For someone who couldn’t be a part of the “golden era” of hip-hop, Justin Smith, a.k.a. Just Blaze, has been a pillar of hip-hop production for a while now. The 33-year-old musician has worked with some of the industry’s biggest artists over the last 13 years: Smith produced “Girls, Girls, Girls” and “Song Cry” for Jay Z’s The Blueprint and continued to work with the rapper on his Grammy-nominated Black Album. He’s also responsible for radio anthems such as Cam’ron’s “Oh Boy,” Kanye West’s “Touch the Sky,” T.I. and Rihanna’s “Live Your Life,” Beanie Sigel’s “Roc the Mic,” Freeway’s “What We Do,” and Faboulous’ “Breathe.”
So we were surprised to learn that Just Blaze’s latest musical endeavors included a release on legendary Chicago house and techno imprint, Cajual Records. The tracks are re-workings of label-founder and house innovator Cajmere’s classic “Brighter Days,” in honor of the song’s 20th anniversary. While hip-hop and dance music have shared sampling and beat-making techniques since the breakbeat era, it’s still amazing to hear an iconic rap producer’s approach to remixing the soulful euphoria of a classic house track. In his Re-Opened rendition of “Brighter Days,” [stream below] the drums hit with harder intensity, augmented with minor chord progressions, ultimately resulting in a terrifically different experience from the original altogether.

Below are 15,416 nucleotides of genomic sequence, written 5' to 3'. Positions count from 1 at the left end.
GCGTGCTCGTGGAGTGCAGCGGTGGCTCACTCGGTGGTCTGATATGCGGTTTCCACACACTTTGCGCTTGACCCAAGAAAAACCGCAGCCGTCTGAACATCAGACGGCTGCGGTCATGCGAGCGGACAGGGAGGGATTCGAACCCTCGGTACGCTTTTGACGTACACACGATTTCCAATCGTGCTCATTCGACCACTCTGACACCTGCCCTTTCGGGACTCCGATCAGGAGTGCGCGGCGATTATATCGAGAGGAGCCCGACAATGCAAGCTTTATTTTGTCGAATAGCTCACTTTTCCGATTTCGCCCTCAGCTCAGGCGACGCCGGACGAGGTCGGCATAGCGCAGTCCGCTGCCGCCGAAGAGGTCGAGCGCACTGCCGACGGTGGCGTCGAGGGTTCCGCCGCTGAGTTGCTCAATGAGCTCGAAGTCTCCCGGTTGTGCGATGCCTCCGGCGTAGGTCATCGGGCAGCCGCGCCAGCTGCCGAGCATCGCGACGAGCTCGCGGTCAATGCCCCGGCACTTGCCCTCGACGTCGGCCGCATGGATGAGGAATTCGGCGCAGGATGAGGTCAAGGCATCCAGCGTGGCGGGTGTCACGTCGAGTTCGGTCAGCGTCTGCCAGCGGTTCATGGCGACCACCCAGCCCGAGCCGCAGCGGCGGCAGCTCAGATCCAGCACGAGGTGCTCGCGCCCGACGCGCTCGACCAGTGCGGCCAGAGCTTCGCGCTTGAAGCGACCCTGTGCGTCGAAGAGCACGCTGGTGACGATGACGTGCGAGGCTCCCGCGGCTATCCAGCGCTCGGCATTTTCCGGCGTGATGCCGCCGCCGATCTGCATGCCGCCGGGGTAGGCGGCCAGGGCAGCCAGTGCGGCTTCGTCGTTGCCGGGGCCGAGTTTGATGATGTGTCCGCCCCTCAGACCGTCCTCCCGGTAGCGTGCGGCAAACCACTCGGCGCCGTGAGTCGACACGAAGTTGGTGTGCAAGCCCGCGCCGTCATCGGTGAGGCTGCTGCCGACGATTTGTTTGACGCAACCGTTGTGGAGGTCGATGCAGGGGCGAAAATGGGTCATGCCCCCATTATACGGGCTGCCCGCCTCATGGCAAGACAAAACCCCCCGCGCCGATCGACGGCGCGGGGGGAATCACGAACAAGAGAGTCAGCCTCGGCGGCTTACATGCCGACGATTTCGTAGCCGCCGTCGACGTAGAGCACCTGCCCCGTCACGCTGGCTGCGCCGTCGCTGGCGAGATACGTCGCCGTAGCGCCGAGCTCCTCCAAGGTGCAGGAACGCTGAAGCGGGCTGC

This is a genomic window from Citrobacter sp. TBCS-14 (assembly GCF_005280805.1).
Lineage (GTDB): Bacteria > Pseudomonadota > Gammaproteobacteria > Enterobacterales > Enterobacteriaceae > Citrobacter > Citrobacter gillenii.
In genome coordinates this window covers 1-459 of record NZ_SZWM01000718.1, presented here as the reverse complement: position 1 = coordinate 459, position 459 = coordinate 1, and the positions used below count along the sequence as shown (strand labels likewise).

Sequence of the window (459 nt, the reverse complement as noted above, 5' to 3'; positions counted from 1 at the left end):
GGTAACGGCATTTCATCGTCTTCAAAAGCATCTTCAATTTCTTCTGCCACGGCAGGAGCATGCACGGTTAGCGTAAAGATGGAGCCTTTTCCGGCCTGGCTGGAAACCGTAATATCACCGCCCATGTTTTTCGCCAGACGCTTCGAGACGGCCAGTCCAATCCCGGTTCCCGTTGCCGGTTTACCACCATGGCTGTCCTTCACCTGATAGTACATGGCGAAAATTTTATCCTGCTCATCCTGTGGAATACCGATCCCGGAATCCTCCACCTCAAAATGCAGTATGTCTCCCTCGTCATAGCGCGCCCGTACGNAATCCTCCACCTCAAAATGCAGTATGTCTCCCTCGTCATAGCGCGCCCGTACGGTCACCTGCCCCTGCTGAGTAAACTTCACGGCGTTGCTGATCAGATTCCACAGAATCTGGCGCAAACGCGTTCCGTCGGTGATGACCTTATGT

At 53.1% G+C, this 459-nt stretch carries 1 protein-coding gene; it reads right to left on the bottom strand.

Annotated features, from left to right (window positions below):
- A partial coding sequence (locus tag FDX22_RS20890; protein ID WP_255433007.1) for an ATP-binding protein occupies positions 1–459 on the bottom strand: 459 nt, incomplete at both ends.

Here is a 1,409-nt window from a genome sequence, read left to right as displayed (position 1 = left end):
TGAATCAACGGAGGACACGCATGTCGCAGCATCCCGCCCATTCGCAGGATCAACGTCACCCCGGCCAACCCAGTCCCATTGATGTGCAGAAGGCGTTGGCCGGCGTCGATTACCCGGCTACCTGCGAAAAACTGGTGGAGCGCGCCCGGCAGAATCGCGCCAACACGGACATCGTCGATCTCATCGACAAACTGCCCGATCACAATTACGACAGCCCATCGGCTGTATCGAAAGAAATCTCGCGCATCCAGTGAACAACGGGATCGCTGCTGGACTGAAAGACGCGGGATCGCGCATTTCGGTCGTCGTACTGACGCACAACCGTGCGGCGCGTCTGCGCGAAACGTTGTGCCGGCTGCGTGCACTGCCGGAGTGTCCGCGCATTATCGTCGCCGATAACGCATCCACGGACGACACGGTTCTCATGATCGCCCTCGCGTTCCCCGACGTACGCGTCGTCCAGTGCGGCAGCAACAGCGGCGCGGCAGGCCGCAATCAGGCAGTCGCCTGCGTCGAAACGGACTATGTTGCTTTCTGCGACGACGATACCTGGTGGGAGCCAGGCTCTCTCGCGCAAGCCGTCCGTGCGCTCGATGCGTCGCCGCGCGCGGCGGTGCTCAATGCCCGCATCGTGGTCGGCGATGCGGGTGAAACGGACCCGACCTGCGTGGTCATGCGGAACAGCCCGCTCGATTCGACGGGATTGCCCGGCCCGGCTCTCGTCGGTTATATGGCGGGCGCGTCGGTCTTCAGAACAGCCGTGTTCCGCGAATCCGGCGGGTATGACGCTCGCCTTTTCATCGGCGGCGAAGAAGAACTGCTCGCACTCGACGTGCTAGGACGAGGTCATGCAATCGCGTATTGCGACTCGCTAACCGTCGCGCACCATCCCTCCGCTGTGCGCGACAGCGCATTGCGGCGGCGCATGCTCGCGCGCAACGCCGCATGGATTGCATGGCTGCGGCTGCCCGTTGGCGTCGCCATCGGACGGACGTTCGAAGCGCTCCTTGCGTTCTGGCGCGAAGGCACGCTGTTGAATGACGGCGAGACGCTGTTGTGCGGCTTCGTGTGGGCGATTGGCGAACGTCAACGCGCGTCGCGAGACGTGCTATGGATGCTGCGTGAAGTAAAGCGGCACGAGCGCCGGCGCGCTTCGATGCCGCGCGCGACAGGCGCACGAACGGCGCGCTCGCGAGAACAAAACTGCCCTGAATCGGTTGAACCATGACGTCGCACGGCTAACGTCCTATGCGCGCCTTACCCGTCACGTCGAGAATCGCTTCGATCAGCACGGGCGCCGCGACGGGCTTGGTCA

That song is not the last of Smith’s dance music production. He put out a three-hour live mix of house, techno, funky, and trance earlier this year and has been known to play up-tempo dance sets as an occasional member of A-Trak and Nick Catchdubs’ Fool’s Gold collective. He’ll also be releasing his first dance EP on the label sometime next month.
Hive chatted with Smith about this new turn in his career, trends and criticisms of the current hip-hop and dance scenes, making a record with Usher, and what we should expect from his forthcoming release.
You’ve started to include house music more frequently into your DJ sets. How did you decide to go deeper into dance music?
I’ve always made my name internationally through DJing. I think it’s just one of those things where the word doesn’t spread over night. It takes time. Also the holiday party I did with A-Trak a few years ago. It was the first time it was advertised that I was spinning house and I think that piqued a lot of people’s interest. I don’t want to say I killed it, but it was better than your average hip-hop DJ playing a house set.
Another thing is that I bought a new mixer, a Pioneer DJM2000, seven or eight months ago. I was really excited about it. I just bought it for my house for fun. While I was fooling around with it I ended up doing a three-hour mix of house, techno, and old-school rave. Stuff that I’ve always played out when I can. Anyways, I mentioned it on Twitter and people started talking about it so I uploaded it. When people actually listened to what I was playing, they were like, “Oh wow, he actually knows his music.” I was playing influential records from over the years, not just house records that every DJ knows. I think that’s what it’s about — more than anything else — was that I finally had that outlet to expose that part of me.
What are your go-to tracks? The ones that you play at every gig.